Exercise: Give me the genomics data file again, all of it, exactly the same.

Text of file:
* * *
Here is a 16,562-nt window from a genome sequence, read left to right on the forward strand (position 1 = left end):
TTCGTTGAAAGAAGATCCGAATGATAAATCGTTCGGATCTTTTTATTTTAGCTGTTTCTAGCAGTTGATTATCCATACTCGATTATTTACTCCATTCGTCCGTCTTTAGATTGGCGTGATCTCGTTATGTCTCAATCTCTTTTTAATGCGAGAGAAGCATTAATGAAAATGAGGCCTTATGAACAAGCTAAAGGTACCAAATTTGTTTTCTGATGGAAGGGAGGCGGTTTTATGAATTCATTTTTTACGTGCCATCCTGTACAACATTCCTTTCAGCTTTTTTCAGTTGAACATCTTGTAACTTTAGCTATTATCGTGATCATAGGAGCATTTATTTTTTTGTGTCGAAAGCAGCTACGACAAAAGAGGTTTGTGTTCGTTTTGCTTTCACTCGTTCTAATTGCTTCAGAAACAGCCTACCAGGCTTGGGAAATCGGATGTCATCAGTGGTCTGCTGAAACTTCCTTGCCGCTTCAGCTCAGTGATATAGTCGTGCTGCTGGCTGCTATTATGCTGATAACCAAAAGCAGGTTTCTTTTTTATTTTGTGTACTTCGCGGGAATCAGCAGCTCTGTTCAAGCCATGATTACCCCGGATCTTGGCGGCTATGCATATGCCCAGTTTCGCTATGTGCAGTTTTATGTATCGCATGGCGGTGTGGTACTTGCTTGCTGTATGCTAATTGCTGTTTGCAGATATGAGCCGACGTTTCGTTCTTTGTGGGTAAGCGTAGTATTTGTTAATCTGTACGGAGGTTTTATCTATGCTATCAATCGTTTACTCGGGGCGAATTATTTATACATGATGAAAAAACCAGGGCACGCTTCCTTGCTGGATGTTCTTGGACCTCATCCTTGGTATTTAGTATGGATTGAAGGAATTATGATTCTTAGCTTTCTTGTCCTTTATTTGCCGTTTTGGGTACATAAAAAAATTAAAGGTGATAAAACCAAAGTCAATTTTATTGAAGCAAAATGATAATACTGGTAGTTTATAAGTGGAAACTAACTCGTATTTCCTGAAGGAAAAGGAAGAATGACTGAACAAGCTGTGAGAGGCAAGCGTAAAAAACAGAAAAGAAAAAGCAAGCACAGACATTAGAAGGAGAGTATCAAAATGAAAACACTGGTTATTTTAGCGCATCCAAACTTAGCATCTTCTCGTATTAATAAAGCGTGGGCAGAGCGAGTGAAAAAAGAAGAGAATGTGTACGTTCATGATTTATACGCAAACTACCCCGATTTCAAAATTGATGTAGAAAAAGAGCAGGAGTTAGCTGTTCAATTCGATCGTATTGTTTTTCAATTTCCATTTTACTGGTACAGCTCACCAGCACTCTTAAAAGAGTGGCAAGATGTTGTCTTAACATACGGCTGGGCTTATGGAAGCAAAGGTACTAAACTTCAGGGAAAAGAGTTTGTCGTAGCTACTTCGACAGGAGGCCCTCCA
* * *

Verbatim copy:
Here is a 16,562-nt window from a genome sequence, read left to right on the forward strand (position 1 = left end):
TTCGTTGAAAGAAGATCCGAATGATAAATCGTTCGGATCTTTTTATTTTAGCTGTTTCTAGCAGTTGATTATCCATACTCGATTATTTACTCCATTCGTCCGTCTTTAGATTGGCGTGATCTCGTTATGTCTCAATCTCTTTTTAATGCGAGAGAAGCATTAATGAAAATGAGGCCTTATGAACAAGCTAAAGGTACCAAATTTGTTTTCTGATGGAAGGGAGGCGGTTTTATGAATTCATTTTTTACGTGCCATCCTGTACAACATTCCTTTCAGCTTTTTTCAGTTGAACATCTTGTAACTTTAGCTATTATCGTGATCATAGGAGCATTTATTTTTTTGTGTCGAAAGCAGCTACGACAAAAGAGGTTTGTGTTCGTTTTGCTTTCACTCGTTCTAATTGCTTCAGAAACAGCCTACCAGGCTTGGGAAATCGGATGTCATCAGTGGTCTGCTGAAACTTCCTTGCCGCTTCAGCTCAGTGATATAGTCGTGCTGCTGGCTGCTATTATGCTGATAACCAAAAGCAGGTTTCTTTTTTATTTTGTGTACTTCGCGGGAATCAGCAGCTCTGTTCAAGCCATGATTACCCCGGATCTTGGCGGCTATGCATATGCCCAGTTTCGCTATGTGCAGTTTTATGTATCGCATGGCGGTGTGGTACTTGCTTGCTGTATGCTAATTGCTGTTTGCAGATATGAGCCGACGTTTCGTTCTTTGTGGGTAAGCGTAGTATTTGTTAATCTGTACGGAGGTTTTATCTATGCTATCAATCGTTTACTCGGGGCGAATTATTTATACATGATGAAAAAACCAGGGCACGCTTCCTTGCTGGATGTTCTTGGACCTCATCCTTGGTATTTAGTATGGATTGAAGGAATTATGATTCTTAGCTTTCTTGTCCTTTATTTGCCGTTTTGGGTACATAAAAAAATTAAAGGTGATAAAACCAAAGTCAATTTTATTGAAGCAAAATGATAATACTGGTAGTTTATAAGTGGAAACTAACTCGTATTTCCTGAAGGAAAAGGAAGAATGACTGAACAAGCTGTGAGAGGCAAGCGTAAAAAACAGAAAAGAAAAAGCAAGCACAGACATTAGAAGGAGAGTATCAAAATGAAAACACTGGTTATTTTAGCGCATCCAAACTTAGCATCTTCTCGTATTAATAAAGCGTGGGCAGAGCGAGTGAAAAAAGAAGAGAATGTGTACGTTCATGATTTATACGCAAACTACCCCGATTTCAAAATTGATGTAGAAAAAGAGCAGGAGTTAGCTGTTCAATTCGATCGTATTGTTTTTCAATTTCCATTTTACTGGTACAGCTCACCAGCACTCTTAAAAGAGTGGCAAGATGTTGTCTTAACATACGGCTGGGCTTATGGAAGCAAAGGTACTAAACTTCAGGGAAAAGAGTTTGTCGTAGCTACTTCGACAGGAGGCCCTCCA